Litter and bareground: Litter and bareground cover was influenced by management approach (Table 2), but not by herbicide treatments. Sheep grazing increased the amount of bareground and decreased the amount of litter. There was 8 to 16 times more bareground in plots where the graze plus fall herbicide management approach was used than in plots where herbicides were applied alone in spring or fall, respectively. There was 1.2 times more litter in plots where herbicides were applied alone in spring or fall than in plots where the graze plus fall-applied herbicides treatments were invoked.
Leafy spurge cover, density, and control: Leafy spurge cover and density were influenced by herbicide treatments and the different management approaches, but the herbicide by management interaction was insignificant. Leafy spurge cover (36%) and density (19 shoots/0.1 m2) were greater in the non-sprayed control plots than in all herbicide treated plots (Table 3). Leafy spurge cover was 4 to 8 times less and density was 2 to 5 times less in plots treated with picloram at 0.5 lb and picloram plus 2,4-D at 0.5 + 1.0 lb than in plots treated with picloram at 0.13, 0.25 lb, and picloram plus 2,4-D at 0.13 + 1.0 lb. Leafy spurge cover was 2 times less and density was 2.5 times less in plots where the graze plus fall-applied herbicide treatments were made than in plots that received only spring applied herbicides, whereas plots that received only fall applied herbicides were not different from the other management approaches (Table 4). It appears that the management system of grazing plus fall applied herbicides may have decreased leafy spurge more effectively than the traditional approach of only applying herbicides in spring, but these data were collected 6 and 11 MAT, respectively, and this artifact may have influenced our spring 1995 results.
A significant herbicide by management approach interaction was observed for leafy spurge control. Leafy spurge control did not vary within a herbicide treatment when compared among management approaches (Table 5). However, 38% of leafy spurge was controlled in plots that were grazed and where no herbicides were applied compared to no control in the non-grazed, non-sprayed plots. When comparing leafy spurge control from herbicide treatments within a management approach, picloram plus 2,4-D at 0.5 + 1.0 lb applied in spring controlled 34 and 28% more leafy spurge than the lowest rates of picloram and picloram plus 2,4-D, respectively. Picloram at 0.5 lb applied in fall controlled 45% more leafy spurge than picloram at 0.13 lb and 39% more than picloram at 0. 25 lb. After 4 consecutive years of applying the integrated management approach, leafy spurge control from grazing plus fall applied picloram at 0.13 lb was not different from grazing plus fall applied picloram at 0.5 lb.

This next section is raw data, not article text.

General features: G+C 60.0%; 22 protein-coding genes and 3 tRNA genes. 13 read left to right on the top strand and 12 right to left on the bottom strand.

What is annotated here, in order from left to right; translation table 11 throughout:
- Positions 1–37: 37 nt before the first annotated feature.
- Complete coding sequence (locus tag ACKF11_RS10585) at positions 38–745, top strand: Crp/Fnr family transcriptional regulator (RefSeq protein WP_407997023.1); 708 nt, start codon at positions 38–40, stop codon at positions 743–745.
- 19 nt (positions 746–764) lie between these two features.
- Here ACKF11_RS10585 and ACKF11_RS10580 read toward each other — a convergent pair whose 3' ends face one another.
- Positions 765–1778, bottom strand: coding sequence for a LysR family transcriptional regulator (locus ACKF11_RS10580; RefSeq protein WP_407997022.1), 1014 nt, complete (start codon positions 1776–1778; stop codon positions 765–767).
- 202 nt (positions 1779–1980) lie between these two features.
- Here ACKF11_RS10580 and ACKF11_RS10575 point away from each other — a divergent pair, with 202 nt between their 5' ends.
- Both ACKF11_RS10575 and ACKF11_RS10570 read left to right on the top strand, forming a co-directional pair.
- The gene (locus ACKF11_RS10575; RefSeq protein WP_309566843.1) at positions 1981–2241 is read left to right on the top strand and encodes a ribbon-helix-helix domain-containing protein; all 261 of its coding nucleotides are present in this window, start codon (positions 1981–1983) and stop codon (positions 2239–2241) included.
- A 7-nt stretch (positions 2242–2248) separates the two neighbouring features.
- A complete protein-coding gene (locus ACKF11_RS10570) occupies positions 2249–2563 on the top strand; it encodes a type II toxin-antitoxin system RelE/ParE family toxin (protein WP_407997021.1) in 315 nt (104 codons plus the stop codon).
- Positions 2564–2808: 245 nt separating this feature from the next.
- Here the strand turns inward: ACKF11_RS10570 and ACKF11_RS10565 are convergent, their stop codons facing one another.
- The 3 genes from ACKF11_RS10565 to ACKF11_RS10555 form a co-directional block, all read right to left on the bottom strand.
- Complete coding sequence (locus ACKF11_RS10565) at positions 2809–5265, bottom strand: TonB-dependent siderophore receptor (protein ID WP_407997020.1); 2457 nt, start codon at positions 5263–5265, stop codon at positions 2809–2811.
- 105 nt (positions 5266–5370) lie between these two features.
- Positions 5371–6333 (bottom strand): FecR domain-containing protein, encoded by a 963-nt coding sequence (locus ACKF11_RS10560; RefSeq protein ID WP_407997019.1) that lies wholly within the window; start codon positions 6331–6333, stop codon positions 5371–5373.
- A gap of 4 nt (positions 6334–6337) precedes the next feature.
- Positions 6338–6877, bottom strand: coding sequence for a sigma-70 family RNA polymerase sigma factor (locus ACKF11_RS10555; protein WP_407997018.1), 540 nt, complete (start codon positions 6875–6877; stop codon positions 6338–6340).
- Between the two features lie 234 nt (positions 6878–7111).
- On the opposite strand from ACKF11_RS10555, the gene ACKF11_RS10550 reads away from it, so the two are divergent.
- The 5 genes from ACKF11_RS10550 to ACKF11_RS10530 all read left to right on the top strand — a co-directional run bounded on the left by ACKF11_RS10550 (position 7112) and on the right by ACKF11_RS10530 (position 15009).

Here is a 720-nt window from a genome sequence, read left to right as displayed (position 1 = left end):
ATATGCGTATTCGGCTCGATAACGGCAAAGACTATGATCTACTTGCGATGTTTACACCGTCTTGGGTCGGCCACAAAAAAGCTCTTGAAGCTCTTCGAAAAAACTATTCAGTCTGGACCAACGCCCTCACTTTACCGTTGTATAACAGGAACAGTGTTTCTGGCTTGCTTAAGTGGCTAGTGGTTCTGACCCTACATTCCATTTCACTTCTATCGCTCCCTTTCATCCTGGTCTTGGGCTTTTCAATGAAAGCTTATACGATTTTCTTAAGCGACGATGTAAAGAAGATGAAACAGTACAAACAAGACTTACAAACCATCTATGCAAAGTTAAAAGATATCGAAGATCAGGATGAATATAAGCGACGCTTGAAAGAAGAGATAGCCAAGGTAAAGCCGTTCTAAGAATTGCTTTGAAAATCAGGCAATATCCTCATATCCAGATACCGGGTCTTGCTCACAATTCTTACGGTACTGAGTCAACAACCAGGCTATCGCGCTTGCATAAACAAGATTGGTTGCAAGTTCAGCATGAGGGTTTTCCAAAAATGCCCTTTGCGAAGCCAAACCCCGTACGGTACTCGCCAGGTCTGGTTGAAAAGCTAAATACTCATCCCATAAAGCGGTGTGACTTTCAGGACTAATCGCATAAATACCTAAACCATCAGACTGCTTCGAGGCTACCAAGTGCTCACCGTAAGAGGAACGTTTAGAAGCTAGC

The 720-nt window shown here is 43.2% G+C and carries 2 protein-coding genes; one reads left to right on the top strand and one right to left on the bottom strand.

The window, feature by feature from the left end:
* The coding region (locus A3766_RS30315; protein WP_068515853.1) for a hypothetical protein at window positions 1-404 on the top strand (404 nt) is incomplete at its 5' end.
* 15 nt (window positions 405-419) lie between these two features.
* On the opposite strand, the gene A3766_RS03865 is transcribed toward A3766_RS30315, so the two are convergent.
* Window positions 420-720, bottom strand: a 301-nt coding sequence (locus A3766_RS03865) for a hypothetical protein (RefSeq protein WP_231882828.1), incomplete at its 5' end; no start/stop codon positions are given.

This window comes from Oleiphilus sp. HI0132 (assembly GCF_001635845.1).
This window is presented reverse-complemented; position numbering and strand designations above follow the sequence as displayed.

It is apparent that grazing of leafy spurge by sheep did not enhance the susceptibility of leafy spurge to herbicide treatments when comparing a rate of a herbicide among the three management approaches. However, grazing enhanced the susceptibility of leafy spurge to fall applied herbicides sufficiently enough that the weed was controlled equivalently from picloram at 0.13 and 0.5 lb as long as these treatments were preceded by grazing.
|Herbicides||Rate (lb ai/A)||Smooth brome (% Cover1)||Total perennial grasses (% Cover1)|
|Picloram||0.13||12 bcd||36 bc|
|0.5||10 cd||27 bc|
|Picloram + 2,4-D||0.13 + 1.0||21 ab||36 ab|
|0.25 + 1.0||7 d||22 c|
|0.5 + 1.0||5 d||39 ab|
|Dicamba + 2,4-D||1.0 + 2.0||29 a||56 a|
|Control||0||10 bcd||39 ab|
|Management approach||Litter (Cover1)||Bareground (Cover1)|
|Spring-applied herbicides||93 a||1 b|
|Fall-applied herbicides||95 a||2 b|
|Graze + fall-applied||78 b||16 a|
|Herbicides||Rate (lb ai/A)||Leafy spurge1 Cover (%)||Leafy spurge1 Density (shoots/0. 1 m2)|
|Picloram||0.13||8 b||5 b|
|0.25||4 b||2 bc|
|0.5||<1 c||<1 d|
|Picloram + 2,4-D||0.13 + 1.0||7 b||3 bc|
|0.25 + 1.0||2 bc||<1 cd|
|0.5 + 1.0||<1 c||<1 d|
|Dicamba + 2,4-D||1.0 +2.0||2 bc||<1 cd|
|Control||0||36 a||19 a|
|Management approach||Leafy spurge1 Cover(%)||Leafy spurge1 Density (shoots/0. 1m2)|
|Spring-applied herbicides||10 a||5 a|
|Fall-applied herbicides||8 ab||4 ab|
|Graze + fall-applied||5 b||2 b|
|Herbicides||Rate (lb ai/A)||
|Picloram||0.13||65 a||55 a C||89 a B|
|0.25||79 a B||61 a C||83 a B|
|0.5||83 a AB||100||100 a A|
|Picloram+ 2,4-D||0.13 + 1.0||71 a||78 a BC||84 a AB|
|0.25 + 1.0||81 a AB||81 a ABC||100 a A|
|0.5 + 1.0||99 a A||95 a AB||100 a A|
|Dicamba + 2,4-D||1.0 + 2.0||78 a AB||93 a AB||89 a B|
|Control||0||0 b C||0 b D||38 a C|